The United States has never denied the validity of Turkey’s security concerns and has tried to find solutions, but there was a gap in perceptions of the threat levels faced by Turkey. The United States assumed the YPG’s primary challenge to Turkey was related to border security and proposed assistance in mitigating the threat to the border in the short run. Turkey, on the other hand, saw the YPG’s “territorialization” and increased military capacity thanks to massive U.S.-support as a long-term challenge. This is why Turkey has now acted to prevent what it saw as state-building by a terrorist organization.

-Özgür Ünlühisarcıklı, Ankara Office Director


In Washington, Frustration on Both Sides of the Aisle

No one should be surprised by the bipartisan condemnation and caustic reaction in Washington to President Donald Trump’s knee-jerk decision to withdraw U.S. troops from northeastern Syria. The reaction to Turkey’s military operations in Syria from Republicans and Democrats in Congress has been equally visceral. Trump’s about-face in announcing limited sanctions on Turkey and the five-day “ceasefire or pause” agreement that was negotiated by Vice President Mike Pence and President Recep Tayyip Erdoğan will likely not be enough to satisfy an angry Congress.

The two major factors that are coloring the reactions in Washington are the views of the two presidents.

Trump’s decision on Syria may be the tipping point for some in his party. U.S. lawmakers increasingly express concerns about the president’s coziness with authoritarians, including Erdoğan and Vladimir Putin; his suspect policies toward Saudi Arabia, Russia, and North Korea; perceived misuse of his presidential powers for personal or political gain; and his deliberate and consistent mistreatment of NATO allies and partners. Some see the unceremonious dumping of the United States’ Kurdish partners in Syria, who helped defeat Islamic State, as the latest example of Trump risking U.S. security interests.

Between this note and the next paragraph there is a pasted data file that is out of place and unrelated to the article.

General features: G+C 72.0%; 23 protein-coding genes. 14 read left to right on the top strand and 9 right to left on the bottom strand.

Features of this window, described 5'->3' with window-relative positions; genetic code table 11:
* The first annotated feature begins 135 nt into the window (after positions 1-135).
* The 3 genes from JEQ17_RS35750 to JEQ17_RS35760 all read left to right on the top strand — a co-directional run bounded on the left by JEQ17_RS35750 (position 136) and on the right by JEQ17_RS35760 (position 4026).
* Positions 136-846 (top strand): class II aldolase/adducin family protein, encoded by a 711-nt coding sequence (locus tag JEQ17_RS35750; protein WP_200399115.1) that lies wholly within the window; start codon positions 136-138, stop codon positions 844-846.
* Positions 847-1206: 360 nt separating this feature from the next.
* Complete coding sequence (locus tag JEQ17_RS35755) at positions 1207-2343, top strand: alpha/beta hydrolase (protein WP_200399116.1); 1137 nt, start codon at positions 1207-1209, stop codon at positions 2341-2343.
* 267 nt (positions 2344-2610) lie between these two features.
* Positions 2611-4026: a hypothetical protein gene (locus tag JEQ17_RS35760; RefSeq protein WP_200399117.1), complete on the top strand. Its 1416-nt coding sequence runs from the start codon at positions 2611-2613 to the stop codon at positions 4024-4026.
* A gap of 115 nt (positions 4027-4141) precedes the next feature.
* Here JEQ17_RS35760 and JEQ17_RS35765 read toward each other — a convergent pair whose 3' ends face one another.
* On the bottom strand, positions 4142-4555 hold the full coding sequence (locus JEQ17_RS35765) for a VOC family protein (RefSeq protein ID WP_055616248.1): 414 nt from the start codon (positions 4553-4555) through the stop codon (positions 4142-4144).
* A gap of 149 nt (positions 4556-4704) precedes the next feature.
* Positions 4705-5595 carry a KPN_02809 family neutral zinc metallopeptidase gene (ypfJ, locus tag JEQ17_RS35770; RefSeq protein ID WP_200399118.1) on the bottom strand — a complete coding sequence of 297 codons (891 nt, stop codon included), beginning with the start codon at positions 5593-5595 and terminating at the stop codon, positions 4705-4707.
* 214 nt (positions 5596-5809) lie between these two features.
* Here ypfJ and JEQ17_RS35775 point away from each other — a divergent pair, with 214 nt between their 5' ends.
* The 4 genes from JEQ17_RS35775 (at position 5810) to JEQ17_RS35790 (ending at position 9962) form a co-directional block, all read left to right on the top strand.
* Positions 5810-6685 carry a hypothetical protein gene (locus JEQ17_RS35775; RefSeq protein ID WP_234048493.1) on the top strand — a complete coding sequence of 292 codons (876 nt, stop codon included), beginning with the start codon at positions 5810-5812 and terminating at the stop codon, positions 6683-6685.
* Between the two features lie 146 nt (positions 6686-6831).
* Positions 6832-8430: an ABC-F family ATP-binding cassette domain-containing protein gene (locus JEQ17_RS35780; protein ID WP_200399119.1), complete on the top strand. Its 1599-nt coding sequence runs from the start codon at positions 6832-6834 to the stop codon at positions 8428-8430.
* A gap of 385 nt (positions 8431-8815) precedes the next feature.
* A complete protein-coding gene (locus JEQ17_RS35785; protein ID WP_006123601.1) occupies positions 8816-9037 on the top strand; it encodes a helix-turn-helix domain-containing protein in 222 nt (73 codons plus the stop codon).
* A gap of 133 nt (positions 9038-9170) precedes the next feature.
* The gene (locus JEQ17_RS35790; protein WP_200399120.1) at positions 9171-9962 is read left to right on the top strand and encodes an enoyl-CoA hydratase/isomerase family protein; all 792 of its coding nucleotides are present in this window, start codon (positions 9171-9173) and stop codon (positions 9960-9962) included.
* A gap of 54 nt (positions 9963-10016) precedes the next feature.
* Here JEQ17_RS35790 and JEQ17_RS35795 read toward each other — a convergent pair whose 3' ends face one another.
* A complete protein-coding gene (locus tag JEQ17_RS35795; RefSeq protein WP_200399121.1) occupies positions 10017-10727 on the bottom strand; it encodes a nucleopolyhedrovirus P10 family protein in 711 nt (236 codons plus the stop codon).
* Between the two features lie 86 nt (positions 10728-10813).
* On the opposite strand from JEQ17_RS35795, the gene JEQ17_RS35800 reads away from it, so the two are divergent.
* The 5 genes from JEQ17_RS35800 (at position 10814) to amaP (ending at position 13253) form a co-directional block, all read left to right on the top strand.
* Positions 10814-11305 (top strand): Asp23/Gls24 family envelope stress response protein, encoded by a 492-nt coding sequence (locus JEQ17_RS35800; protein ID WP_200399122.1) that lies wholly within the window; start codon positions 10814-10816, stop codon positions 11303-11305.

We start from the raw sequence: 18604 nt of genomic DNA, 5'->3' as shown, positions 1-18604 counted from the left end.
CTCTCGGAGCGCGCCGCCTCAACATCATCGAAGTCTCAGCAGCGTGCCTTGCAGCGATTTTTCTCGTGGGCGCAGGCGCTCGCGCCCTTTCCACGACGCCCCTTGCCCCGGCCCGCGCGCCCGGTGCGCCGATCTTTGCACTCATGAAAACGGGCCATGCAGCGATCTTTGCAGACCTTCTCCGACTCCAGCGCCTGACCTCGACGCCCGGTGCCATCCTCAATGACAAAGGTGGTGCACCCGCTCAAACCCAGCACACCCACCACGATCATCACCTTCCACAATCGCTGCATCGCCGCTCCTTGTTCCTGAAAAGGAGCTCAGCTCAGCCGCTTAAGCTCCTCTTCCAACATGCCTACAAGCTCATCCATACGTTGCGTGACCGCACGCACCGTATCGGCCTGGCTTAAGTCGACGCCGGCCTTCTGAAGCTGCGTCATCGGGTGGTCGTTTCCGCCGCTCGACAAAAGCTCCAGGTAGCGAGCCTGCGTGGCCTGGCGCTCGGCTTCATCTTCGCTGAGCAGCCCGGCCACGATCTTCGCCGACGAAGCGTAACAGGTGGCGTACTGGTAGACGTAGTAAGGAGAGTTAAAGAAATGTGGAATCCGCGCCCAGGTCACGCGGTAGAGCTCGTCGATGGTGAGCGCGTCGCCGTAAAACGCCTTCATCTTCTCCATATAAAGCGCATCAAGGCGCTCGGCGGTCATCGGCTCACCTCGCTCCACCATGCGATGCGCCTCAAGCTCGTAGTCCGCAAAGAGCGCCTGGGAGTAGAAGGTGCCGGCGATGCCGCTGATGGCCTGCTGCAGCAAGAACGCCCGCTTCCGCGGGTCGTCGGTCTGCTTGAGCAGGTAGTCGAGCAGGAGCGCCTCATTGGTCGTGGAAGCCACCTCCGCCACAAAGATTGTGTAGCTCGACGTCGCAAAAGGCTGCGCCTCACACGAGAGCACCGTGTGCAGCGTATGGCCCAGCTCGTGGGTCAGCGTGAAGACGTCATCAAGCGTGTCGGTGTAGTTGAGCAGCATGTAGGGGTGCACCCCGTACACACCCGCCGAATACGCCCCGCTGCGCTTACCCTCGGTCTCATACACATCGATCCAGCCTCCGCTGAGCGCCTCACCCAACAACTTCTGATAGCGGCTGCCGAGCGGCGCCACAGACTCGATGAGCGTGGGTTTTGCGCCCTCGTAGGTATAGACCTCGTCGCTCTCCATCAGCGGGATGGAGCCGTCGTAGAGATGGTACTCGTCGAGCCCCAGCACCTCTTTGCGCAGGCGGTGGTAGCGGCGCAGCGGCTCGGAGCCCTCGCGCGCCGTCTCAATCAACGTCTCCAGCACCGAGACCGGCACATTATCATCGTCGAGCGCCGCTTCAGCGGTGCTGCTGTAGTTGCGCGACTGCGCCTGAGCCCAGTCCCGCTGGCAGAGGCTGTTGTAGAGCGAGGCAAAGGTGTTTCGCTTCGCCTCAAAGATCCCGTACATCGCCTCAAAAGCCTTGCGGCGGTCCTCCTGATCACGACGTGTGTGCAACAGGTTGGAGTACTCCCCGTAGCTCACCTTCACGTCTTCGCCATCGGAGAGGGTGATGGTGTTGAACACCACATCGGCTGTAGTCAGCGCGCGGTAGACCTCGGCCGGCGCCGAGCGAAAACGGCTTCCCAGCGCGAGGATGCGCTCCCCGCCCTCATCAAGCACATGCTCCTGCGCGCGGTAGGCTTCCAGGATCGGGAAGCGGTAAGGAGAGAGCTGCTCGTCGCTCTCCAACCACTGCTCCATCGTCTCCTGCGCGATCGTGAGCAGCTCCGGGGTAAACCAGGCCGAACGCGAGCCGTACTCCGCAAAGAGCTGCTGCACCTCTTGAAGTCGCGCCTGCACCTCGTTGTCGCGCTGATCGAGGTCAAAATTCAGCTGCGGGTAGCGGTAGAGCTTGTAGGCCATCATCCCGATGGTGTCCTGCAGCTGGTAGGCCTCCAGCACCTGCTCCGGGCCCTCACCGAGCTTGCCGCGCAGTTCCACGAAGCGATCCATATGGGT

On Syria, even the president’s National Security Council believes he got “rolled by Erdogan,” and Department of Defense officials said they were “stunned by Trump’s decision,” which many believe plays into the hands of Russia, Iran, and Syria’s Bashar al-Assad.

President Erdoğan is another central factor–; his policies and actions over the last decade have fueled Washington’s discontent. The U.S. response to Turkey's incursion in Syria may be vexing to many Turks who are expecting sympathy for their real security concerns connected to the People’s Protection Units and the Kurdistan Worker’s Party. However, it is—hard for U.S. policymakers to set aside festering grievances, including Erdoğan’s initial reluctance to fight Islamic State in 2014, the detention of Pastor Andrew Brunson, Turkey’s evasion of Iran sanctions, its recent purchase of Russian S-400 defense systems, and the democratic and free media backsliding in Turkey.

At this point, we can expect to hear more bipartisan resistance in Congress to Trump’s Syria decision and Turkey’s continued military action as the United States decides whether to impose new sanctions on Ankara specific to Syria, in addition to the pending S-400-related sanctions under the 2017 Countering America’s Adversaries Through Sanctions Act, as well as some voices urging the expulsion of Turkey from NATO. 

-Jonathan Katz, Senior Fellow, Frontlines of Democracy Initiative, Washington


Trump’s Decision on Syria has Made Europe’s Migration Woes Worse

Turkey’s incursion into northeastern Syria heightens political tensions with the European Union at a highly sensitive time. The two parties were in the midst of fierce negotiations on their continued cooperation on managing migration and support for the estimated 3.6 million Syrian refugees in Turkey. The latest developments add further unpredictability to the migration picture.